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Mary Portas says she can’t explain her sexuality

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  1. How refreshing to have that kind of honestly. Sexuality is different for nearly everyone and she’s explained her experience openly and honestly. I applaud her.

  2. Curiously, the idea that she might be bisexual never comes up. Anyone who has a relationship with both genders must be lying to one of them…

    1. Thank you! I was about to post the exact same comment. I am tired of bisexual invisibility, especially in the gay community. The only reference or acceptance of bisexuality I see is when someone refers to the L/B/G/T community.

  3. Personally, I don’t think that either female or male sexuality is black and white..

  4. Out definition of sexuality has always been defined by religion that imposes inflexible definitions.

    I think sexuality is far more fluid than we are conditioned to think it is. You see many heterosexual men who have deeper relationships with best male friends than they do with wife’s and girlfriends.

    I think we are socially conditioned to think of sexuality in a one dimensional way.

  5. Tenengyre “Curiously, the idea that she might be bisexual never comes up.”

    Maybe that’s because she isn’t. Many gay people are, or have been, in heterosexual relationships simply because it is what society expects of them, and they never question it. Sometimes it takes a long time for the penny to drop.

    As for Mary, I think she is wonderful, and she makes a great role model for LGBT people, instead of the usual stereotypes.

  6. A nice honest answer, this is very similar to a friend of mine and I fully agree that you cannot always put labels on sexuality; but people love to :)

    At the end of the day, who cares who you fall in love with, true love ignores sexuality or gender.

  7. “Many gay people are, or have been, in heterosexual relationships simply because it is what society expects of them….”

    There’s a lot of truth in that. Also, for women (and men?) the desire for children can be another factor. I DON’T mean that women consciously ‘pretend’ to be straight to have children, I mean that that can, for some women, have a subconscious affect on their views/attractions/decisions.

    It’s good Mary has spoken so openly about how she feels and I’m glad that everything worked out OK for her.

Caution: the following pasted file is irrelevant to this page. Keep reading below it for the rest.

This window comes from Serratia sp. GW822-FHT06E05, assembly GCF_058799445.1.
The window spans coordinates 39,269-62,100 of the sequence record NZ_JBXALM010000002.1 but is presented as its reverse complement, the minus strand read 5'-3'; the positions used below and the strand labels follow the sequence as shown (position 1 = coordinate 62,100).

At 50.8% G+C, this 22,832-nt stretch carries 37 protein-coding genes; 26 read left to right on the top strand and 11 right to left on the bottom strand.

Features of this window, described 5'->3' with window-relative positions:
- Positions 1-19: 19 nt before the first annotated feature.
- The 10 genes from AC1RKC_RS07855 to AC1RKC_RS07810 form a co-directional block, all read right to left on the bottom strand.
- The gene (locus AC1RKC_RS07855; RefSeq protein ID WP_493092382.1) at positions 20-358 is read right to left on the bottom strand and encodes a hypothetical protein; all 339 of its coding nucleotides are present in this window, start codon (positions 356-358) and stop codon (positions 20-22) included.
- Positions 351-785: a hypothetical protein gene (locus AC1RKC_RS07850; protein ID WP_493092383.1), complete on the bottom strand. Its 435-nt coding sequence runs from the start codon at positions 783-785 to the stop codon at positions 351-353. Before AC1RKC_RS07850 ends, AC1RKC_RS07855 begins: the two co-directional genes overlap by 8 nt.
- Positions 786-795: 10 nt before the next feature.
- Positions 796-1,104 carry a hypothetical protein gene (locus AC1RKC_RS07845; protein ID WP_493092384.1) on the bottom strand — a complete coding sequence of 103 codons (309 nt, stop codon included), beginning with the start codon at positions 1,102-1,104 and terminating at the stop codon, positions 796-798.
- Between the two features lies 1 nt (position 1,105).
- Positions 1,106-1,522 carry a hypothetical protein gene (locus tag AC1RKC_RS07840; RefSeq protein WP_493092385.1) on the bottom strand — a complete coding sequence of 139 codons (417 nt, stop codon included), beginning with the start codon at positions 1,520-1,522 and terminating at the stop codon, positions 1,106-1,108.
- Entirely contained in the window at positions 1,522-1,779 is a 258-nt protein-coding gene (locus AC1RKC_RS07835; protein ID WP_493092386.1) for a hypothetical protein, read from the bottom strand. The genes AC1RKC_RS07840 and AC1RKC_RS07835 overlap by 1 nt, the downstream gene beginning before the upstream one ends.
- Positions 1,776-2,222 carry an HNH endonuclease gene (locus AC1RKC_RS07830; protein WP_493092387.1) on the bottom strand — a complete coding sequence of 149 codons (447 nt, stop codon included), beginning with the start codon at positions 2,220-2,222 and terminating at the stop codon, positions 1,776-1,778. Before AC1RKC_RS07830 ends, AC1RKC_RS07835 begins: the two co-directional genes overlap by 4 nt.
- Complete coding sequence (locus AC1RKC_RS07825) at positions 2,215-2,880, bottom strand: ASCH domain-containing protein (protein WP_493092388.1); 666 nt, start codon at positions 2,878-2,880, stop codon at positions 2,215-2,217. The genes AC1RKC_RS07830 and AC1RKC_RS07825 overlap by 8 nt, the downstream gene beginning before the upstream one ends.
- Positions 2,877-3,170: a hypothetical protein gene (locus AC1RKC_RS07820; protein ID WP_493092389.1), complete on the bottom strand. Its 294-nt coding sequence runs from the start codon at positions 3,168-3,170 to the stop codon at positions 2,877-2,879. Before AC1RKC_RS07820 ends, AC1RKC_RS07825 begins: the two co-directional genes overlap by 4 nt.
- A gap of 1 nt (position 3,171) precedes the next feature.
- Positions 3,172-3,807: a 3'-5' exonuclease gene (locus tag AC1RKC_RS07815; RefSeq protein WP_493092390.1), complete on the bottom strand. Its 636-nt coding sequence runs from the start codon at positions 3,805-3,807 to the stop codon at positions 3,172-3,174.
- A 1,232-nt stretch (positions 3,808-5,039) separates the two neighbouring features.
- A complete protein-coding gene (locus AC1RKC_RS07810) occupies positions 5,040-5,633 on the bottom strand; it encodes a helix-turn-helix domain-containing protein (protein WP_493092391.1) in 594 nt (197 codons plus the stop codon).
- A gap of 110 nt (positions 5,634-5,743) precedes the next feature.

1. But it isn’t HER truth:
      “She added: “I certainly wasn’t a suppressed lesbian thinking, ‘God, I can’t wait to get out of this marriage’, cos that would be just awful, awful, awful.”
      Those are her own words. Frankly, for me, she clearly falls into the bisexual spectrum and it’s sad to see so many here want to claim otherwise. Why is that?

  8. de Villiers 10 Jan 2011, 2:46pm

    > “Many gay people are, or have been, in heterosexual relationships simply because it is what society expects of them….”

    I suspect that most aren’t. I would have thought that it was likely to be biological and that the desire to reproduce with a person of the opposite sex would most probably be an evolutionary trait.

    Insofar as we have evolved from other primates, one would have to study the incidence of homosexuality within them. Although it has been documented, I understand it to be a low percentage in the single figures.

    If the starting point is the hereditary and evolutionary instinct to mate, I would suspect that societal factors to encourage heterosexual sex and/or relationships to operate at the margin.

    One would also have to ask why it was that society was ordered along such binary lines – to which I would refer back to that which I have stated above as to what was considered to be most common and intuitive on inherited and evolutionary grounds.

  9. de Villiers 10 Jan 2011, 2:48pm

    I pasted the wrong caption above. I agree that many gay people have been forced or conditioned into heterosexual relationships. What I wished to state was that it seemed that sexuality itself is more connected with biology than society.

  10. I applaud her honesty

  11. There doesn’t have to be a definition for one’s sexuality. Like other comments have stated, sexuality can be very fluid. I have had similar relationships as she has. I was married to two different men, and am now in a relationship with a woman. I have had experiences with very feminine women in the past, and my girlfriend now considers herself gender queer, as in her gender is very fluid. She flows from masculine to feminine from one day to the next. I don’t label myself bisexual because that term is too defined and rigid for me. Pansexual describes a lot of people who have been labeled bisexual. I love people, gender aside.

  12. I completely get where Mary Portas is coming from. If we agree that “gay-identified” people make up 6 per cent of the populace, doesn’t it stand to reason that truly “straight-identified” people (ie: people that have never entertained the thought or possibility of having sex with a member of their own gender) also make up 6 per cent of the population? We categorize sex into pigeon-holes because it is convenient and humans, by nature, like to label things as black or white, seldom pausing to consider the grey area in the middle. The big mistake here is to ignore the fact that sex is fluid, it is not either or (ie: gay or straight) down the middle. So, while we immediately label any man/woman who sleeps with another man/woman or indeed suggests that he/she would not write off that possibility, gay-identified people immediately scramble to label them “gay” when they are most certainly not: they are merely sexual beings who are not closed off to the idea of experiencing their full innate sexual desires and potential.